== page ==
When customers are unhappy, an apology can put things right. So why won't more companies say the magic word?
I must be getting difficult in my old age. This year I have already written two letters of complaint.
My first victim was Telecom chief Paul Reynolds, whom I emailed about a problem with my cellphone.
Within a day I got a call from my Telecom regional manager. Not only did Ms Van De Geer listen to my concerns and apologise profusely, she also offered to make things right and fix the problem. I hung up the phone feeling the world was a better place, my faith in humanity restored.
But a recent visit to Ralph's American Diner (no, not its real name) left me feeling less inspired. It's a place we visit occasionally for breakfast. The kids love the fact that they can feast on hamburgers and chips early in the day and my dad and I are suckers for fat, fluffy pancakes.
On this morning perhaps we should have stayed in bed. The pancakes were raw and the service appalling.
Even more upsetting, because it was a public holiday we were each charged a $2 service fee. I grabbed the comment card on the way out, and sent an email a few days later.
A reply came back the next day. "Thanks for the feedback. The $2 holiday surcharge goes part way towards the extra labour costs borne by an employer for being open on a public holiday. You didn't say why you paid for uncooked pancakes, it's not our intention to undercook food then expect it to be paid for as our managers will replace the food item as a priority meal if it's brought to their attention. Danielle, I know there were many dining options available to you and thank you for choosing Ralph's."
What I wanted was an apology. What I got was a reply with several spelling mistakes, in which Ralph's failed to properly acknowledge my concerns and placed responsibility back on me for not choosing an alternative meal - which I can only imagine Ralph himself believes would have made the experience satisfactory, despite the unacceptable service and the fact we had to pay extra for it.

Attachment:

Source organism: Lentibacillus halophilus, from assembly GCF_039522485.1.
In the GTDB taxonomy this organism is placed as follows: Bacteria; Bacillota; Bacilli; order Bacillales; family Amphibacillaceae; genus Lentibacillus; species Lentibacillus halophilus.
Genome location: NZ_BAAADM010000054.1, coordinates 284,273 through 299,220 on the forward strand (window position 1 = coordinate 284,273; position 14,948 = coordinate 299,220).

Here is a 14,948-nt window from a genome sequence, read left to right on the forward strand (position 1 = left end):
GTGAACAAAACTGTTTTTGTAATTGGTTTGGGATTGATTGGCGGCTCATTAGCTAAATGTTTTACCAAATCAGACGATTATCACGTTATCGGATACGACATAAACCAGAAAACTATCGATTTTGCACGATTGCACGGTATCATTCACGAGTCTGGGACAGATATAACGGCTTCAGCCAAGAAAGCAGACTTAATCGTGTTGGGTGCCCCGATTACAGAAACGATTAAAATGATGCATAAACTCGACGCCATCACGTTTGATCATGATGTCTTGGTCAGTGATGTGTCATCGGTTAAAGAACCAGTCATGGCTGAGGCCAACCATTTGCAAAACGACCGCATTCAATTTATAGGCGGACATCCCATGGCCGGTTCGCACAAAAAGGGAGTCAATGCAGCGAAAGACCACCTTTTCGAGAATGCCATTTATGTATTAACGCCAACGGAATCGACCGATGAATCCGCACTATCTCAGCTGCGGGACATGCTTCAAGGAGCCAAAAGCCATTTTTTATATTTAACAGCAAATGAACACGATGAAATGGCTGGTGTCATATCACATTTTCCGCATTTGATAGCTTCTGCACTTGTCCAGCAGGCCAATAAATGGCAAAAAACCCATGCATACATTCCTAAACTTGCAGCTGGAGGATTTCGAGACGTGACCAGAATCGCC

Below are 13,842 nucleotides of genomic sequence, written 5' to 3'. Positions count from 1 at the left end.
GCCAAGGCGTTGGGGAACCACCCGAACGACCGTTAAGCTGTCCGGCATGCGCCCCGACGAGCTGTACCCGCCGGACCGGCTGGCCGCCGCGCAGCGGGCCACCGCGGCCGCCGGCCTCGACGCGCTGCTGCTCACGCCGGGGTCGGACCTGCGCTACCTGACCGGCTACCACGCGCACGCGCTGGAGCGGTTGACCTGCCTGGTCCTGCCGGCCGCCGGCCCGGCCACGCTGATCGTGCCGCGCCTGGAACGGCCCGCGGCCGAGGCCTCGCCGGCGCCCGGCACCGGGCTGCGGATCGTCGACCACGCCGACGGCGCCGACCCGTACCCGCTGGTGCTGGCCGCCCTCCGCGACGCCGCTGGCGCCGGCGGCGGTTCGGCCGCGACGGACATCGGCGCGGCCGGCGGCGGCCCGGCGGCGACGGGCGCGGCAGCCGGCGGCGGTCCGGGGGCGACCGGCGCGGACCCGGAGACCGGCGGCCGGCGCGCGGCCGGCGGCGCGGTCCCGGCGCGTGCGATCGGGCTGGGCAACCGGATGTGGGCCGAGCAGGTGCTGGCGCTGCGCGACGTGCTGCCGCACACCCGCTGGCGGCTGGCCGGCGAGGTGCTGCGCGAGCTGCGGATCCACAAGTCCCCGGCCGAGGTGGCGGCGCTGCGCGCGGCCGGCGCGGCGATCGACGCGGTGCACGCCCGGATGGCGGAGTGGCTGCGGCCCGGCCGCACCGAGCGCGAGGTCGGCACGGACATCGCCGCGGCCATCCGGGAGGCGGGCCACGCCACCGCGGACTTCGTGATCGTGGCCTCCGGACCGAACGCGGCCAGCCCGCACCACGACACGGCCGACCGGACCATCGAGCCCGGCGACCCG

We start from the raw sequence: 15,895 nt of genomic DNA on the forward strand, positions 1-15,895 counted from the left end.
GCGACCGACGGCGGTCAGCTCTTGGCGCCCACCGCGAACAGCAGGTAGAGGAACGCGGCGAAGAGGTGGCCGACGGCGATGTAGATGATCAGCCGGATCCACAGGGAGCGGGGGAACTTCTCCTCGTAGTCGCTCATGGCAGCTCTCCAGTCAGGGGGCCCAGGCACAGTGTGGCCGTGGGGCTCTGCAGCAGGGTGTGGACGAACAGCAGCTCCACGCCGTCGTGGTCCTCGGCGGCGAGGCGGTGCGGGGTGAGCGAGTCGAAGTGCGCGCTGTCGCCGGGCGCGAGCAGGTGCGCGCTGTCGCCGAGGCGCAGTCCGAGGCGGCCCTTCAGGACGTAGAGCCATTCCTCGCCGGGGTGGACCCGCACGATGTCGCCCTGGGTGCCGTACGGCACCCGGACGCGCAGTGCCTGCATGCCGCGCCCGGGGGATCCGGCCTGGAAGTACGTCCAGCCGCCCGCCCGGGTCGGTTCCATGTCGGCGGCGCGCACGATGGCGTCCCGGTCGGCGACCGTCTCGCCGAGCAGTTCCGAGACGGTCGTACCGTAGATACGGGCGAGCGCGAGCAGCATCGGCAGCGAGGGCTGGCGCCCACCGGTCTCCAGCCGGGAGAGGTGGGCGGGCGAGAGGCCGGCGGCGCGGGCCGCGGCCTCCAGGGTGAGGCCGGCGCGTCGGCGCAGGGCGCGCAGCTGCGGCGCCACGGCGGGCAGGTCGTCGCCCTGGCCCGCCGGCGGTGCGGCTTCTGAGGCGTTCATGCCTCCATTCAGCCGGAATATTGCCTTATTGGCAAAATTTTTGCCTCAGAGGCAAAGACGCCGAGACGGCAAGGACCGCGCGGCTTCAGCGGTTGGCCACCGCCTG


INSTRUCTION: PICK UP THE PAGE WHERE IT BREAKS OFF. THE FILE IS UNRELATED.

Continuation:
Two customer complaints; two very different outcomes. One company addressed my grievances; the other ignored them. Telecom's response made me feel as if my business mattered; Ralph's response left me feeling just the opposite.
Sadly, it seems Ralph's reaction may be more the norm than the exception, in New Zealand and overseas. And both high and low in the company hierarchy.
Sydney Finkelstein, author of Why Smart Executives Fail, says the heads of Fortune 500 companies almost never apologise for poor performance. Of the 100 companies he studied, only one top-dog executive acknowledged a managerial mistake. "Admitting failure is seen as a weakness in a male-dominated corporate world."
Dr Bodo Lang is a senior lecturer in marketing at the University of Auckland Business School, and is fascinated with customer satisfaction and dissatisfaction, and word of mouth communication.
He says apologies in business are hard to come by because it's part of our mindset. Or more precisely, not part of our mindset.
"Most people struggle to apologise ... This trait can be magnified within a company ... but mostly it is just not part of many people's mindset."
He believes many people are passionate about the brand they work for and just don't like to admit wrongdoing.
"No one wants to be associated with failure, even if it leads to amazing successes further down the track. Instead, we like to focus on the things we've done really well."
Part of our mindset or not, mistakes happen and when they do, customers want to be heard and feel as though they matter. And how a company deals with its blunders may have as much impact on customer satisfaction and loyalty as the blunders themselves.